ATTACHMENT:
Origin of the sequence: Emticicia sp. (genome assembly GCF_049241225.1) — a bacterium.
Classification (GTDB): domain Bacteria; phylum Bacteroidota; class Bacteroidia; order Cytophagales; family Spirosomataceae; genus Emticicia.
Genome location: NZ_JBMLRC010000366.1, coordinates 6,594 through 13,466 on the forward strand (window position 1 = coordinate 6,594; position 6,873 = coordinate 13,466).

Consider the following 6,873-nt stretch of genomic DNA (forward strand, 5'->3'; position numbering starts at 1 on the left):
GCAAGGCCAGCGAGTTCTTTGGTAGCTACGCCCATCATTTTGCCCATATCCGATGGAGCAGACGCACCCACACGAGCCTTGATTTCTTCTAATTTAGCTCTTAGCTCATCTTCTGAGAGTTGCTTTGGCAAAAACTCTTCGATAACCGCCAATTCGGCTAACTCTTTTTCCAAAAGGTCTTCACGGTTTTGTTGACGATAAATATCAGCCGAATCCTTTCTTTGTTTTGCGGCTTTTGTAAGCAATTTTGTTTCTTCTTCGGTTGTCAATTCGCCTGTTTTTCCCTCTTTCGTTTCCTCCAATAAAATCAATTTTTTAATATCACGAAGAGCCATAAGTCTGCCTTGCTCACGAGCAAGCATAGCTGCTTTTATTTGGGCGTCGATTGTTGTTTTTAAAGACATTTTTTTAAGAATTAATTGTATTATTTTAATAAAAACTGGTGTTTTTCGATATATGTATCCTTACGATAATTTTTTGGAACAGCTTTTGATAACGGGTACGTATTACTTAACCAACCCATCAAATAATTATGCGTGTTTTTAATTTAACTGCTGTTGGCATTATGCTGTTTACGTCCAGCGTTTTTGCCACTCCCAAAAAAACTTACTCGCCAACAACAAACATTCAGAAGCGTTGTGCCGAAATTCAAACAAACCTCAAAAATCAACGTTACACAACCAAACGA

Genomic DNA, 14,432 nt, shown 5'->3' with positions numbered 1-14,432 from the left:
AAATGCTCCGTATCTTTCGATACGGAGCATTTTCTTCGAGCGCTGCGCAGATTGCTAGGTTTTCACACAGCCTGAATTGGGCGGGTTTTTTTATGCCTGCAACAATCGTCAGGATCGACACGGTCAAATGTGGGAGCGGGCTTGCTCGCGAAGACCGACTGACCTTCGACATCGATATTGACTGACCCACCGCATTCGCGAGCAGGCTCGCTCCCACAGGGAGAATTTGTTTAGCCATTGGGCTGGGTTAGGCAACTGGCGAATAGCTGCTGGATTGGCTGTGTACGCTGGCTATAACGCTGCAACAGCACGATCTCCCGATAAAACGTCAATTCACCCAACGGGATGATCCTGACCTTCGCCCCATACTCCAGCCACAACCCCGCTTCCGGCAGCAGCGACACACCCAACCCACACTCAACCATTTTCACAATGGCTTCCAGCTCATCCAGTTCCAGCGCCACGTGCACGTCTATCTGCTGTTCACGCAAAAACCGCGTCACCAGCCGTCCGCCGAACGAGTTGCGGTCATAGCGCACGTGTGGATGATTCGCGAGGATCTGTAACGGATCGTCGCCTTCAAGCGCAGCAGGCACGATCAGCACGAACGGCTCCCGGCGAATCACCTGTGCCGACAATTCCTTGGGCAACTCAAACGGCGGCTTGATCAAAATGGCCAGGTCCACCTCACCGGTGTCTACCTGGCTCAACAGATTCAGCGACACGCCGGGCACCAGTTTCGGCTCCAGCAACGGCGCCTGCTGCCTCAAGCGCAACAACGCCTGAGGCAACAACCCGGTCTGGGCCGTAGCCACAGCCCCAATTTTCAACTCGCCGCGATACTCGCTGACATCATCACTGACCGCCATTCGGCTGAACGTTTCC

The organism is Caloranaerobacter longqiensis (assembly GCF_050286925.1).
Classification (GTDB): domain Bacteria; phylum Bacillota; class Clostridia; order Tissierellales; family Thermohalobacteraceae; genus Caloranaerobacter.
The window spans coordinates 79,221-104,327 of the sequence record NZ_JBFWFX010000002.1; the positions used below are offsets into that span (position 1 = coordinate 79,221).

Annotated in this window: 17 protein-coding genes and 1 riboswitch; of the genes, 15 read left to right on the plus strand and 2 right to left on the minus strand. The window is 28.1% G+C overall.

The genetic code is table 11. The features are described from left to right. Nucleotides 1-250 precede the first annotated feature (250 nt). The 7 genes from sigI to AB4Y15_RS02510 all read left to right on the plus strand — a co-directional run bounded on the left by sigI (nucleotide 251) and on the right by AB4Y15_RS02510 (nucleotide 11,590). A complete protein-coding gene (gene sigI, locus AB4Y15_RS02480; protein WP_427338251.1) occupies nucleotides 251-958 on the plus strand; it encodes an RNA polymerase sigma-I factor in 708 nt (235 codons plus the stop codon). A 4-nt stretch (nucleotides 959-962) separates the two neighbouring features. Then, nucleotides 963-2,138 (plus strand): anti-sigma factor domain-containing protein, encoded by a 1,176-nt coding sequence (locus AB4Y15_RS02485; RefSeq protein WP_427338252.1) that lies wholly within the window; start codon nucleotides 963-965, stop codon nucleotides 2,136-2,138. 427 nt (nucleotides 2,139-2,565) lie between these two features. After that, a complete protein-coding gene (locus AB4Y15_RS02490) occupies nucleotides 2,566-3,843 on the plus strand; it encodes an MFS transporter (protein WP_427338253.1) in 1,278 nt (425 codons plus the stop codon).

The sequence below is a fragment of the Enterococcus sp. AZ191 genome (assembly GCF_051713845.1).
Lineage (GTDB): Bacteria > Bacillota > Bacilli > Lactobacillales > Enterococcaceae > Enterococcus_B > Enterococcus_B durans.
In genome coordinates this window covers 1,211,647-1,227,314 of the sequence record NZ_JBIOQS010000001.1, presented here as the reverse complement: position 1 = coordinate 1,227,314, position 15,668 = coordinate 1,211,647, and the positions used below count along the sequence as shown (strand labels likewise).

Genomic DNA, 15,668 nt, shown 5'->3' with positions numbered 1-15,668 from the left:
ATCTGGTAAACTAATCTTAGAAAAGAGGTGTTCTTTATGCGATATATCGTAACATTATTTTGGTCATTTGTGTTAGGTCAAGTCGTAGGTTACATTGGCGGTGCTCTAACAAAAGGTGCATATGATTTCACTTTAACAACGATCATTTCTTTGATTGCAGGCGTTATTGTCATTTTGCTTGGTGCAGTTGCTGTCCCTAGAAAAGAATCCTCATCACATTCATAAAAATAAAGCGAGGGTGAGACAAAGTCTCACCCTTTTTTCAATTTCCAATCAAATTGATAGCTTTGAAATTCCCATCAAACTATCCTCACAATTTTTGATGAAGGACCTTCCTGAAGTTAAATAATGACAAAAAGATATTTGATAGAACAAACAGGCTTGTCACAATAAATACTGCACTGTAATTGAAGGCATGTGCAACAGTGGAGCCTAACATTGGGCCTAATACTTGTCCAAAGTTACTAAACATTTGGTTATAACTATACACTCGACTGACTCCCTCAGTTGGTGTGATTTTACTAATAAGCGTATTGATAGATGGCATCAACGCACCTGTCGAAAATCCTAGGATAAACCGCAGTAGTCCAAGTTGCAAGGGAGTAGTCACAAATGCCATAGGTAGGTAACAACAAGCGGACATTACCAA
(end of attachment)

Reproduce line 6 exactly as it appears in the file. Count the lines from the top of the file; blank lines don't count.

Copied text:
Genomic DNA, 14,432 nt, shown 5'->3' with positions numbered 1-14,432 from the left: